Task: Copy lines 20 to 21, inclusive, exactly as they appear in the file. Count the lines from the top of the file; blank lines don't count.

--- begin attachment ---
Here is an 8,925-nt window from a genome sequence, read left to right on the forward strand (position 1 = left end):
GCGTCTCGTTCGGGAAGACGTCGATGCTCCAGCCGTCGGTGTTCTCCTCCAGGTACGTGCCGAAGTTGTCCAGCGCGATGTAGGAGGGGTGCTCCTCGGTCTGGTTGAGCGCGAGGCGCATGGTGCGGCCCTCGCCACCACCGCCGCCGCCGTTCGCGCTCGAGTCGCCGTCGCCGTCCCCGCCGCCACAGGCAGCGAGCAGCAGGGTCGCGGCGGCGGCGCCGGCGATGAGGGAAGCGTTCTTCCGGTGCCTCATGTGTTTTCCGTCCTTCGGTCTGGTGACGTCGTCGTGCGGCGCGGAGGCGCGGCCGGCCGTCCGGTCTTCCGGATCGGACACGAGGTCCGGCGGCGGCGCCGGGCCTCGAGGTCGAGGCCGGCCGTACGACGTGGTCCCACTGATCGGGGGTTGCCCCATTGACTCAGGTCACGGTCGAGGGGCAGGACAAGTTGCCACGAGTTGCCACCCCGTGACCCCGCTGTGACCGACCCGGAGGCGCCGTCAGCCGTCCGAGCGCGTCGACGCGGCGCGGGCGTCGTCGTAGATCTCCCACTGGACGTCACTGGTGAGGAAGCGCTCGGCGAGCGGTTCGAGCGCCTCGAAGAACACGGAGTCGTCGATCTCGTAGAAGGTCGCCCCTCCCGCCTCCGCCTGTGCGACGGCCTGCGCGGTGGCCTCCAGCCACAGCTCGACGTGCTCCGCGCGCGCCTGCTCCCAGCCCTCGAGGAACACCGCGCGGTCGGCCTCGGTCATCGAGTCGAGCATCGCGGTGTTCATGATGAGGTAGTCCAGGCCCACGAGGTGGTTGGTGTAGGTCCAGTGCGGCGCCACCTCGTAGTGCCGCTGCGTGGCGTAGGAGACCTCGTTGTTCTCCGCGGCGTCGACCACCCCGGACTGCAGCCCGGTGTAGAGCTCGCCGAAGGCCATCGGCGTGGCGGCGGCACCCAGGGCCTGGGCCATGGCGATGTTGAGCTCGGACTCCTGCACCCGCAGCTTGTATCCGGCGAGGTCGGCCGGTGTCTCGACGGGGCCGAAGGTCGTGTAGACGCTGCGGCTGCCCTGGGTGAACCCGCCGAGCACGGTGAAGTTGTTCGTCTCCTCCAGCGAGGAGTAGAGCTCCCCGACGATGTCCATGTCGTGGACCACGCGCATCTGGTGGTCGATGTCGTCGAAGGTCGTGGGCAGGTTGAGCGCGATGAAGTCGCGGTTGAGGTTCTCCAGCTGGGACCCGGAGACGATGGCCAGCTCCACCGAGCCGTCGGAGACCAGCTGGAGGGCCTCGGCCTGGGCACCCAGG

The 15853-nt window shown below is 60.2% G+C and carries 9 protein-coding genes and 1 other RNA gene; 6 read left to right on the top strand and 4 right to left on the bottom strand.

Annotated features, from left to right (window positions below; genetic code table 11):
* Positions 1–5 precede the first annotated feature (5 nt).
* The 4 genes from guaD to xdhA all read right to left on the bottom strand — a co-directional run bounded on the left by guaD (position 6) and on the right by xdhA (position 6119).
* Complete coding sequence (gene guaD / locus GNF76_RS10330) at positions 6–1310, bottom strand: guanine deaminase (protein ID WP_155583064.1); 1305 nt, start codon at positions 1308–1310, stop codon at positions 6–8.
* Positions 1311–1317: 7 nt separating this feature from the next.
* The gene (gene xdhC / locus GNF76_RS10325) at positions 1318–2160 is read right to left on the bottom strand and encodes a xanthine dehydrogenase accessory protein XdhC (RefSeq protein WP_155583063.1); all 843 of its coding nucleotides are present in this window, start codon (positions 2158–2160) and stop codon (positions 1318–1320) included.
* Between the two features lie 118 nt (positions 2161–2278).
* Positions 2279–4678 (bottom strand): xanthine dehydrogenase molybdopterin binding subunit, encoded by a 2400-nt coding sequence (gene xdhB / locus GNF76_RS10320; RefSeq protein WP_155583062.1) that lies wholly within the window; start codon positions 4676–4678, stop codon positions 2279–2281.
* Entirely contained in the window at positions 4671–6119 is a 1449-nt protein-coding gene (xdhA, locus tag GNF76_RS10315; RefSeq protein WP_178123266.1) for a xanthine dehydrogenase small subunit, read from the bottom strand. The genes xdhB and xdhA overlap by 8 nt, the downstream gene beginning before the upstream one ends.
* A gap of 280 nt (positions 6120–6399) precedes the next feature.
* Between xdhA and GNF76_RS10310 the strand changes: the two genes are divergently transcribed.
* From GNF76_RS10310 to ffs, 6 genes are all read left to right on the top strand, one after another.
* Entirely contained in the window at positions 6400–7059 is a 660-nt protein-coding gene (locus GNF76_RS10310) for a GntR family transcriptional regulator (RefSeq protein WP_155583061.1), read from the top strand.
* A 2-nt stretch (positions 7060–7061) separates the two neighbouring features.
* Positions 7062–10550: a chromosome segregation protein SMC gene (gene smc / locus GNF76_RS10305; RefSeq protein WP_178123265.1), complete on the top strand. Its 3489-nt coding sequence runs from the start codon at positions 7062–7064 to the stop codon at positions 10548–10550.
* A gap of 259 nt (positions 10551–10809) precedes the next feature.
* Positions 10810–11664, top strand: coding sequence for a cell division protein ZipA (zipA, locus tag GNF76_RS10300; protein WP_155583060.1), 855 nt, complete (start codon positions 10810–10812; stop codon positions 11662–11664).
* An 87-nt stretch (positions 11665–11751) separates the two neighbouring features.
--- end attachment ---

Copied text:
* Positions 10810–11664, top strand: coding sequence for a cell division protein ZipA (zipA, locus tag GNF76_RS10300; protein WP_155583060.1), 855 nt, complete (start codon positions 10810–10812; stop codon positions 11662–11664).
* An 87-nt stretch (positions 11665–11751) separates the two neighbouring features.